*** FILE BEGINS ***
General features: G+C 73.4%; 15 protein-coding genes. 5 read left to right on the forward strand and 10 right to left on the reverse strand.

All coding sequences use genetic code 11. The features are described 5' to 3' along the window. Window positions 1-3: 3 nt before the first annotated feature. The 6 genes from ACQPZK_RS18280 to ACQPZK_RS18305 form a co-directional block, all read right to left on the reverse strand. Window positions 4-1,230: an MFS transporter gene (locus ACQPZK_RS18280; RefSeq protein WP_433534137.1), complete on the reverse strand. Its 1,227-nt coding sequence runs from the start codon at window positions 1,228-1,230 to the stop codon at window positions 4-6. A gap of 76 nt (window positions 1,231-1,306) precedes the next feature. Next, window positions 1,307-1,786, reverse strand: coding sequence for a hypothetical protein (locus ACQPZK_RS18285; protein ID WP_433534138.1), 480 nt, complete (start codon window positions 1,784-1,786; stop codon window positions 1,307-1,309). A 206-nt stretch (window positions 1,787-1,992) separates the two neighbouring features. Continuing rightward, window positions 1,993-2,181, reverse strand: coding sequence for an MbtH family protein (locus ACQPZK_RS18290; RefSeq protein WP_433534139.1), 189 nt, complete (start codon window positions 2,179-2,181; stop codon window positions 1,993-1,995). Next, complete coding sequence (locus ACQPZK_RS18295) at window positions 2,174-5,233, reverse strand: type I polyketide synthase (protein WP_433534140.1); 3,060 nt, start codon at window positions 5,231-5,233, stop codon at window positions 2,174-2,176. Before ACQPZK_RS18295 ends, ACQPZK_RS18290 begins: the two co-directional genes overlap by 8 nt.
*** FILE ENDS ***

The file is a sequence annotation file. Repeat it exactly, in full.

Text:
General features: G+C 73.4%; 15 protein-coding genes. 5 read left to right on the forward strand and 10 right to left on the reverse strand.

All coding sequences use genetic code 11. The features are described 5' to 3' along the window. Window positions 1-3: 3 nt before the first annotated feature. The 6 genes from ACQPZK_RS18280 to ACQPZK_RS18305 form a co-directional block, all read right to left on the reverse strand. Window positions 4-1,230: an MFS transporter gene (locus ACQPZK_RS18280; RefSeq protein WP_433534137.1), complete on the reverse strand. Its 1,227-nt coding sequence runs from the start codon at window positions 1,228-1,230 to the stop codon at window positions 4-6. A gap of 76 nt (window positions 1,231-1,306) precedes the next feature. Next, window positions 1,307-1,786, reverse strand: coding sequence for a hypothetical protein (locus ACQPZK_RS18285; protein ID WP_433534138.1), 480 nt, complete (start codon window positions 1,784-1,786; stop codon window positions 1,307-1,309). A 206-nt stretch (window positions 1,787-1,992) separates the two neighbouring features. Continuing rightward, window positions 1,993-2,181, reverse strand: coding sequence for an MbtH family protein (locus ACQPZK_RS18290; RefSeq protein WP_433534139.1), 189 nt, complete (start codon window positions 2,179-2,181; stop codon window positions 1,993-1,995). Next, complete coding sequence (locus ACQPZK_RS18295) at window positions 2,174-5,233, reverse strand: type I polyketide synthase (protein WP_433534140.1); 3,060 nt, start codon at window positions 5,231-5,233, stop codon at window positions 2,174-2,176. Before ACQPZK_RS18295 ends, ACQPZK_RS18290 begins: the two co-directional genes overlap by 8 nt.